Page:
Jeff Hanneman of Slayer Died Ten Years Ago Today


dreamstime_l_14823565 Photo 14823565 Slayer Jeff Hanneman c Tomas Hajek

dreamstime_l_14823565 Photo 14823565 Slayer Jeff Hanneman c Tomas Hajek


Jeff Hanneman, legendary guitarist of Slayer passed away on May 2nd, 2013, ten years ago. Although the band continued for six more years without Jeff, they missed the co-founding Thrash Metal rhythm and lead guitar innovator. Ghost Cult continues to fly the flag of Slayer, high. In the time since he passed, Ghost Cult covered Slayer just as heavily in Jeff’s life, as they released a final studio album with Jeff’s contributions (Repentless), had a legend and friend hold down his spot live (Gary Holt of Exodus), released a comic book with Jeff’s likeness, completed their final world tour ever of two years, released an incredible film/music video trilogy (The Repentless Killogy), former bandmate DaveLombardo wrote a loving tribute to his fallen friend, and we have created two career-spanning retrospectives (read them here and here) on the end of the band. From the time Jeff passed and every night on that final world tour, Slayer honored Jeff during ‘Raining Blood’ with the “still reigning” banner. Hail Jeff and hail Slayer!


“Rock ‘n’ roll was never supposed to be polite.

If you’re living a nice lifestyle and you have no problems, you put on our record…you won’t get it.” — Jeff Hanneman



Ten years ago today, May 2, 2013, thrash metal pioneers Slayer issued the following statement:



“Slayer is devastated to inform that their bandmate and brother, Jeff Hanneman, passed away at about 11AM this morning near his Southern California home. Hanneman was in an area hospital when he suffered liver failure. He is survived by his wife Kathy [Kathryn], his sister Kathy, and his brothers Michael and Larry, and will be sorely missed.”



Ten years on, Jeff Hanneman, who was only 49 at the time of his passing, continues to be sorely missed.

• “What a sad day for metal. RIP, man.” – Slash

• “RIP brother, you will be missed.” – Zack Wylde

• “RIP Jeff Hanneman.” – Metallica

• “Brutal news about Jeff. Like a punch in the gut.” – Scott Ian

• “RIP to a dedicated Raiders fan.” – Oakland Raiders

• “Sad to hear of Jeff Hanneman’s passing.

RIP.” – Geezer Butler

• “Tonight, one less star will be shining, and sadly, the stage got just a little bit darker.” – Dave Mustaine

• “RIP Jeff Hanneman. You will be greatly missed.” — Gibson Guitars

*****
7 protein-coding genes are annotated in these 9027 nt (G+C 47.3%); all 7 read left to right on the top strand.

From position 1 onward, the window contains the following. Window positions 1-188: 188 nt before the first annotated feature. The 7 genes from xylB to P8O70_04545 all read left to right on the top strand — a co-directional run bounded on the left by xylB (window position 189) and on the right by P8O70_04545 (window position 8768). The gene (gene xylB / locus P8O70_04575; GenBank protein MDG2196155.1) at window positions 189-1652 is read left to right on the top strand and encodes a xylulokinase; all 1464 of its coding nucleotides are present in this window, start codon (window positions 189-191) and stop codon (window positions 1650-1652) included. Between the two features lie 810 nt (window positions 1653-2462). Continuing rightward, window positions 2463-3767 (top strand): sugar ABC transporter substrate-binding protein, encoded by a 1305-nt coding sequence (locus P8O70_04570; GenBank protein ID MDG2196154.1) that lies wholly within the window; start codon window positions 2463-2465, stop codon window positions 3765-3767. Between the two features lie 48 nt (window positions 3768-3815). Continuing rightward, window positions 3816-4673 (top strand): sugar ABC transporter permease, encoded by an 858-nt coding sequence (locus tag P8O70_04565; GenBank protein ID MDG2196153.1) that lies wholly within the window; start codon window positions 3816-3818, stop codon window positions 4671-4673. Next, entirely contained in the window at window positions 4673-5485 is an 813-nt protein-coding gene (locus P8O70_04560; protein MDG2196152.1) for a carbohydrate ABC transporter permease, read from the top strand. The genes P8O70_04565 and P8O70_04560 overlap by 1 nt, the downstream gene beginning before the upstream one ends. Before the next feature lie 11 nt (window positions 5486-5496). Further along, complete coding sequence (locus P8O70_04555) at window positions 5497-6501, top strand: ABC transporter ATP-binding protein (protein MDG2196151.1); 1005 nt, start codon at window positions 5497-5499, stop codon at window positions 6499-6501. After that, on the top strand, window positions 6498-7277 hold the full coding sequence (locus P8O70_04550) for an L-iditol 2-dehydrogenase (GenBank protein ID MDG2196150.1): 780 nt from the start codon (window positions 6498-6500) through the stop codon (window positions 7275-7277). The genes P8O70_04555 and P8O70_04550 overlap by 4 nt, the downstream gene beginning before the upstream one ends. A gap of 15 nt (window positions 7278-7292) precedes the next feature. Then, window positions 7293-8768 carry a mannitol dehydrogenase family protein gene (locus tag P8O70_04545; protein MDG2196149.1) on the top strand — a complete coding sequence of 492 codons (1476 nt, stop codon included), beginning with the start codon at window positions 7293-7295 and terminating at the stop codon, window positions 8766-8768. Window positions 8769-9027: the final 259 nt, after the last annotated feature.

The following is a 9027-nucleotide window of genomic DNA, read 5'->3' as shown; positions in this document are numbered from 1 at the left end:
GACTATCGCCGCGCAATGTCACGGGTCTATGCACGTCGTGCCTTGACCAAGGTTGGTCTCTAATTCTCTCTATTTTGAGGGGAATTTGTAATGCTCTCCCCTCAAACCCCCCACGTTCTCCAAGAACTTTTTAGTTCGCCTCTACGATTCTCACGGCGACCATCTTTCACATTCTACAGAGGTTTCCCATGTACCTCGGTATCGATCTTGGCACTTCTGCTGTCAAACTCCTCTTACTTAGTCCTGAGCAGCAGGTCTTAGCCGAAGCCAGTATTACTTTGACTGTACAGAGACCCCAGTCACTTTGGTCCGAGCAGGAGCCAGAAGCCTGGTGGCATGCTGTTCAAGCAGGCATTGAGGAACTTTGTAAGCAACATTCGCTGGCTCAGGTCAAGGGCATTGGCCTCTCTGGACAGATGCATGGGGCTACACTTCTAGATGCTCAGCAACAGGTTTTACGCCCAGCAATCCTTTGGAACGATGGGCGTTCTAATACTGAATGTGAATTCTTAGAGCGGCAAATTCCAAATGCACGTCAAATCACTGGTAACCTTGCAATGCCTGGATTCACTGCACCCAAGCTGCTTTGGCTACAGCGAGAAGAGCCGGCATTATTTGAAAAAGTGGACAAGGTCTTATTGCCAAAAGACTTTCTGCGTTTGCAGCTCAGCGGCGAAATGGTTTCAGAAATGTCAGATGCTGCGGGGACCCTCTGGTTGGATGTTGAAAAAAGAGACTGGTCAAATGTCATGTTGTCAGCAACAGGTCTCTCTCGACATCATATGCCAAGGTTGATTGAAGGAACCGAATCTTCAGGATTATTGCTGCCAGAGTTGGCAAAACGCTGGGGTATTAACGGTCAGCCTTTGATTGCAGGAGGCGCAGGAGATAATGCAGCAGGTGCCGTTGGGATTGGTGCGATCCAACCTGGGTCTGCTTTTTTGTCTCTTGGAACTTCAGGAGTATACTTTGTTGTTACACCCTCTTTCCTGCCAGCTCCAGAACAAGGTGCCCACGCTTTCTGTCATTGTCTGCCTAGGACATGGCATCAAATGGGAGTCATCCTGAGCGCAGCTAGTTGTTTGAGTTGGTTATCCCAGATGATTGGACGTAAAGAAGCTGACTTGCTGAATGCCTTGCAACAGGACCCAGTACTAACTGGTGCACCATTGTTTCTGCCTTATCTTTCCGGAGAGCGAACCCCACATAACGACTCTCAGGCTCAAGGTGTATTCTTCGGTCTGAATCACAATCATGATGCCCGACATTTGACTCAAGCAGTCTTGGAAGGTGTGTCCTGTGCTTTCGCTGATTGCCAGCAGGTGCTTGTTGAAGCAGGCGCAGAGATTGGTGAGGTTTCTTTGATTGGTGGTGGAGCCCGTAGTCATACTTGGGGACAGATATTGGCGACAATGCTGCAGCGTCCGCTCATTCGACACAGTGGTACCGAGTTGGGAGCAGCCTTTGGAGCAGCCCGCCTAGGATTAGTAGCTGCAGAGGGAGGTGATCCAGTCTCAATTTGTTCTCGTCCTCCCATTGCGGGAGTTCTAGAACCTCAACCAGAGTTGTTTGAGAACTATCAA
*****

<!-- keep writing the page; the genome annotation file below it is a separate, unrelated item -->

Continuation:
Excerpted from Ghost Cult’s original Hanneman tribute in 2013:

“I can’t believe I just wrote the words Jeff Hanneman, legendary guitarist of Slayer, passed away; but I did. I really didn’t want to believe it was true and me being ever the skeptic, I was sure Slayer’s Facebook page was hacked and this was a sick joke. But it wasn’t. Jeff Hanneman really passed away yesterday at the young at of 49 from liver failure, with a lot of life in him and many riffs we won’t get to hear.

Jeffrey John Hanneman was born in Oakland, California in 1964, but grew up in the Southern California town of Long Beach. Growing up in a family full of military veterans, including his father, sparked a lifelong fascination with war, warfare and the repercussions of it on society. His curiosity would later lead some to charge Slayer with prejudice and Nazi-ism, but that has all been squashed over time. Even as a young man, Jeff felt the pull of metal and of classic metal bands like Iron Maiden and Judas Priest which he later bonded with Kerry King over. A young Jeff was drawn to the anger and discontent of early Hardcore Punk bands such as D.R.I, Minor Threat, Discharge, GBH, Bad Brains, Suicidal Tendencies, and his local favorites, T.S.O.L. This left an indelible mark on Jeff’s writing in Slayer, and of course led to the making of the covers album Undisputed Attitude in 1995. In addition to punk covers and one original Slayer song, the album featured four Jeff-penned songs from his aborted punk rock side project/supergroup Pap Smear, which would have featured Dave Lombardo and Rocky George.

Jeff will of course forever be remembered by Slayer fans and fans of thrash metal in general for his lyrics, riffs and solos that punctuate most of the classic band’s most prominent hits. ‘Angel Of Death’ arguably the best and most recognized song of the classic thrash era. Of course also wrote the music and or lyrics to some of the all-time great metal songs such as ‘Raining Blood’, ‘War Ensemble’, ‘Seasons In The Abyss’, ‘South Of Heaven’, ‘Dead Skin Mask’, ‘Disciple’ and many more. What really impresses me thinking about him is how Jeff wrote many of the most underrated songs in the bands’ catalog: songs like ‘Spirit In Black’, ‘Hardening Of the Arteries’, ‘213’, ‘Behind The Crooked Cross’, my personal favorite, ‘Die By The Sword’. He also wrote most of the excellent songs on his last album, World Painted Blood. As a lead guitarist, along with King, he forged a style that broke out of the typical box of typical Pentatonic scale, blues players to play solos that mirrored the chaos of the songs and the subject matter. Doing that style at the height of early 80s shred, was brave stuff for the times, indeed. The sound of his leads will always be unmistakable.

This musical legacy he has left behind is essential to the history of the genre and can never be undone. Jeff was glad to stalk his side of the stage, feel the roar of the wall of amps behind him and the crowd out in front of him going apeshit. He was glad to share the spotlight rather, than muscle into it and take it over. His style was undeniable. His scowling face of hatred and evil joy as he soloed his fingers into oblivion is something I will remember, always.